My Thoughts on Technology and Jamaica: University of Queensland's Ultrasound reversal of Alzheimer's - Neurotoxic amyloid-β plaques Removal with MicroBubbles

Sunday, May 3, 2015

University of Queensland's Ultrasound reversal of Alzheimer's - Neurotoxic amyloid-β plaques Removal with MicroBubbles

 “With an ageing population placing an increasing burden on the health system, an important factor is cost, and other potential drug treatments using antibodies will be expensive. In contrast, this method uses relatively inexpensive ultrasound and microbubble technology which is non-invasive and appears highly effective. The approach is able to temporarily open the blood-brain barrier, activating mechanisms that clear toxic protein clumps and restoring memory functions. With our approach the blood-brain barrier's opening is only temporary for a few hours, so it quickly restores its protective role”

CJCADR Director Professor Jürgen Götz commenting on the discovery of the use of Ultrasound to treat Alzheimer's Disease

I knew that Ultrasound can be used to scan the human body and even transmit power across a room to charge a Laptop as explained in my blog article entitled “Meredith Perry's Ubeam Ultrasonic Power Transfer and the Venture Capitalists - Ubeam's Wireless Charging Future is a Good Vibration with a Magnetic Personality”.

But I had no idea that microbubbles and Ultrasound could possibly be used to restore memory in humans as explained in the article “Non-invasive ultrasound restores memory in Alzheimer's mice”, published March 11, 2015 by Michelle Starr, CNET News.


This incredible breakthrough was made by a team of researchers at the University of Queensland's CJCADR (Clem Jones Centre for Ageing Dementia Research) Brain Institute comprising of lead author Dr. Gerhard Leinenga and CJCADR Director Professor Jürgen Götz as stated in the article “Ultrasound Used to Attack Alzheimer's-Linked Brain Plaque in Mice”, published Wednesday, March 11, 2015, U.S. National Library of Medicine.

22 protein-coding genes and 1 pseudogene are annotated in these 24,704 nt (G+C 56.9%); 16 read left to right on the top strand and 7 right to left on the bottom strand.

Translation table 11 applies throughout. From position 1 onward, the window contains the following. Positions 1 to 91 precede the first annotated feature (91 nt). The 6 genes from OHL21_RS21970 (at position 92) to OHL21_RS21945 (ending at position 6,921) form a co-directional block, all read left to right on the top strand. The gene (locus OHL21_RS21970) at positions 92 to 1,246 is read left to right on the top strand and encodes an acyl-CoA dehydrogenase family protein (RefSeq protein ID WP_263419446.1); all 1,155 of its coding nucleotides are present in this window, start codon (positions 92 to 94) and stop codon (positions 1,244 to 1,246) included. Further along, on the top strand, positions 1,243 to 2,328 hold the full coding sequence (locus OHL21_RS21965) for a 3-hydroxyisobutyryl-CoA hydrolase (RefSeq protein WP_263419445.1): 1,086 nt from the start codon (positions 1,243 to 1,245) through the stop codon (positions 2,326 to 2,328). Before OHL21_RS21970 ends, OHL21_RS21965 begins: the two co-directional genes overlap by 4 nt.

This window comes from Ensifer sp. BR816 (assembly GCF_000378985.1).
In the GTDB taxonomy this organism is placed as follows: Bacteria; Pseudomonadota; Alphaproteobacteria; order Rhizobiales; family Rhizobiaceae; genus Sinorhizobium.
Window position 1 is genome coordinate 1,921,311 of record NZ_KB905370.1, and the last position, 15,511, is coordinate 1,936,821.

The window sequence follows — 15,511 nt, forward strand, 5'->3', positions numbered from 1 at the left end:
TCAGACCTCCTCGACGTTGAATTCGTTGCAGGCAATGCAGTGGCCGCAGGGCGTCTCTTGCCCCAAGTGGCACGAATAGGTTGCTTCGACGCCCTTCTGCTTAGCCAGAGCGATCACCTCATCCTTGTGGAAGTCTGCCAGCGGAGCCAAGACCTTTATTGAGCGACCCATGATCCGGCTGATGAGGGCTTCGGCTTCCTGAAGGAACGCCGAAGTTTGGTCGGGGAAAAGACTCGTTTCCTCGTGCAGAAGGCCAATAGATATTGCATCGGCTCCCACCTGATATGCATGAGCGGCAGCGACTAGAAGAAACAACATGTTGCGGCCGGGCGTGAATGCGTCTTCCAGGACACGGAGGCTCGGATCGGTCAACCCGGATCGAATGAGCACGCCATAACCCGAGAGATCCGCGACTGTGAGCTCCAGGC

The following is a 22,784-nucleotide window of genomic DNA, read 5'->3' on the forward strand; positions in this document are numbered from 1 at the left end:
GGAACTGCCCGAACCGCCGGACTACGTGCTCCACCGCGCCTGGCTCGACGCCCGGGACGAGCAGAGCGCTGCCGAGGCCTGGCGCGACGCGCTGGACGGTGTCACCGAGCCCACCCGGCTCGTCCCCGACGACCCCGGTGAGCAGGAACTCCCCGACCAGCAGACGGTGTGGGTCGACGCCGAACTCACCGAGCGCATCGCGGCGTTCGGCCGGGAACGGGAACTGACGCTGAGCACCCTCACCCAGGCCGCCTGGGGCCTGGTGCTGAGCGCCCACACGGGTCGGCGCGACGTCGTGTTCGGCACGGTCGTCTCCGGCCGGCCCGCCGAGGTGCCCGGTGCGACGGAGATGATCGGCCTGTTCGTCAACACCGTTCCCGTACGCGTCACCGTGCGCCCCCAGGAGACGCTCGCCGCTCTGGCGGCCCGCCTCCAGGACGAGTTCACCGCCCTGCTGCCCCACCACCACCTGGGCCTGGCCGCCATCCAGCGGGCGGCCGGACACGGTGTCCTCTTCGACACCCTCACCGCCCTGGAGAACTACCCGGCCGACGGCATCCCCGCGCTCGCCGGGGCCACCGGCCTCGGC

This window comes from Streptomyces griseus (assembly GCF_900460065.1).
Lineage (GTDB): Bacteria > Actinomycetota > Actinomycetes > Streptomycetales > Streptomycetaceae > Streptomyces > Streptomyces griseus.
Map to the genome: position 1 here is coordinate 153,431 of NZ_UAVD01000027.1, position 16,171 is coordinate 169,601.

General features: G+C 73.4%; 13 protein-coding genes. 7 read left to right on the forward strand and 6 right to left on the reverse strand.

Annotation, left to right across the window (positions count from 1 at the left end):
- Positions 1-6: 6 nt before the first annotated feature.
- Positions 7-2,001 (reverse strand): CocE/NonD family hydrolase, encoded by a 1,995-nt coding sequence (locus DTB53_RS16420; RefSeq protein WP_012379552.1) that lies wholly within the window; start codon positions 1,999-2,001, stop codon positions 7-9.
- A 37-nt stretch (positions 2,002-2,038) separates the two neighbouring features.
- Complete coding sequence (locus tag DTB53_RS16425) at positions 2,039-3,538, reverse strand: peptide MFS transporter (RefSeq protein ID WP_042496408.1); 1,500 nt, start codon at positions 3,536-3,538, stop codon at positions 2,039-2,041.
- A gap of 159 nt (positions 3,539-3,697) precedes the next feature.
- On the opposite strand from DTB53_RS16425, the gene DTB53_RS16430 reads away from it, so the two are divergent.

And as expected, the team is excited by the implications of their research to quote CJCADR Director Professor Jürgen Götz in a Press Release: “We're extremely excited by this innovation of treating Alzheimer's without using drug therapeutics. The word 'breakthrough' is often mis-used, but in this case I think this really does fundamentally change our understanding of how to treat this disease, and I foresee a great future for this approach”.

Their research, which was published in online Journal Science Translational Medicine in study entitled Scanning ultrasound removes amyloid-β and restores memory in an Alzheimer’s disease mouse model, points to an alternative method to drugs that can break down the neurotoxic amyloid plaques that cause memory loss and loss of cognitive function in Alzheimer's disease patients.

So what exactly is Alzheimer's disease? And how does Ultrasound work to restore memory and cognitive function?

Alzheimer’s disease - Neurotoxic amyloid-β plaques and the link to excess Sugar in the Diet

Alzheimer's disease is a form of dementia where the patient experiences symptom ranging from severe memory loss to loss of cognitive functions.

Researchers still haven't figured out yet what causes Alzheimer's disease. But what is now known is that the disease manifests as a buildup of neurotoxic amyloid-β plaques and neurofibrillary tangles as explained in the article “New Alzheimer’s treatment fully restores memory function”, published 18 MAR 2015 by BEC CREW, Science Alert in the brain.